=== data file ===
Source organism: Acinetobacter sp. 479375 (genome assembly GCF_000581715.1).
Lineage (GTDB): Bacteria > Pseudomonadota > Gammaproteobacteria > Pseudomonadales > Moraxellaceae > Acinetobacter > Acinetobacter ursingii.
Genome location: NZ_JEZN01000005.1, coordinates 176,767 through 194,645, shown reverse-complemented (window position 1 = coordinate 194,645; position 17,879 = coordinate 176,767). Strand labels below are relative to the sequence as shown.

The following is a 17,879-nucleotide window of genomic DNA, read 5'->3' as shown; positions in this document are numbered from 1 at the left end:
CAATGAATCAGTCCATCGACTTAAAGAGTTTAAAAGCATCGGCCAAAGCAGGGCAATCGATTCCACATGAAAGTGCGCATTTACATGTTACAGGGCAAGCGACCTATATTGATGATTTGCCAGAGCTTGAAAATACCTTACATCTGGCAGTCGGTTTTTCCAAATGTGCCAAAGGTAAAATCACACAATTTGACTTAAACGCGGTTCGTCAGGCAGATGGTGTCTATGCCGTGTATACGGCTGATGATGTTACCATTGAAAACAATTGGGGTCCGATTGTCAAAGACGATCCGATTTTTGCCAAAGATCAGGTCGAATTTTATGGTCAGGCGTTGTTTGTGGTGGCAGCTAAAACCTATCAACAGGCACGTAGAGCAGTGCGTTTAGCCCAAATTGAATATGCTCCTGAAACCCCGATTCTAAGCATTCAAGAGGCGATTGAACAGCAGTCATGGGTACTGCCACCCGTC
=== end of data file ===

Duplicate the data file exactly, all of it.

Source organism: Acinetobacter sp. 479375 (genome assembly GCF_000581715.1).
Lineage (GTDB): Bacteria > Pseudomonadota > Gammaproteobacteria > Pseudomonadales > Moraxellaceae > Acinetobacter > Acinetobacter ursingii.
Genome location: NZ_JEZN01000005.1, coordinates 176,767 through 194,645, shown reverse-complemented (window position 1 = coordinate 194,645; position 17,879 = coordinate 176,767). Strand labels below are relative to the sequence as shown.

The following is a 17,879-nucleotide window of genomic DNA, read 5'->3' as shown; positions in this document are numbered from 1 at the left end:
CAATGAATCAGTCCATCGACTTAAAGAGTTTAAAAGCATCGGCCAAAGCAGGGCAATCGATTCCACATGAAAGTGCGCATTTACATGTTACAGGGCAAGCGACCTATATTGATGATTTGCCAGAGCTTGAAAATACCTTACATCTGGCAGTCGGTTTTTCCAAATGTGCCAAAGGTAAAATCACACAATTTGACTTAAACGCGGTTCGTCAGGCAGATGGTGTCTATGCCGTGTATACGGCTGATGATGTTACCATTGAAAACAATTGGGGTCCGATTGTCAAAGACGATCCGATTTTTGCCAAAGATCAGGTCGAATTTTATGGTCAGGCGTTGTTTGTGGTGGCAGCTAAAACCTATCAACAGGCACGTAGAGCAGTGCGTTTAGCCCAAATTGAATATGCTCCTGAAACCCCGATTCTAAGCATTCAAGAGGCGATTGAACAGCAGTCATGGGTACTGCCACCCGTC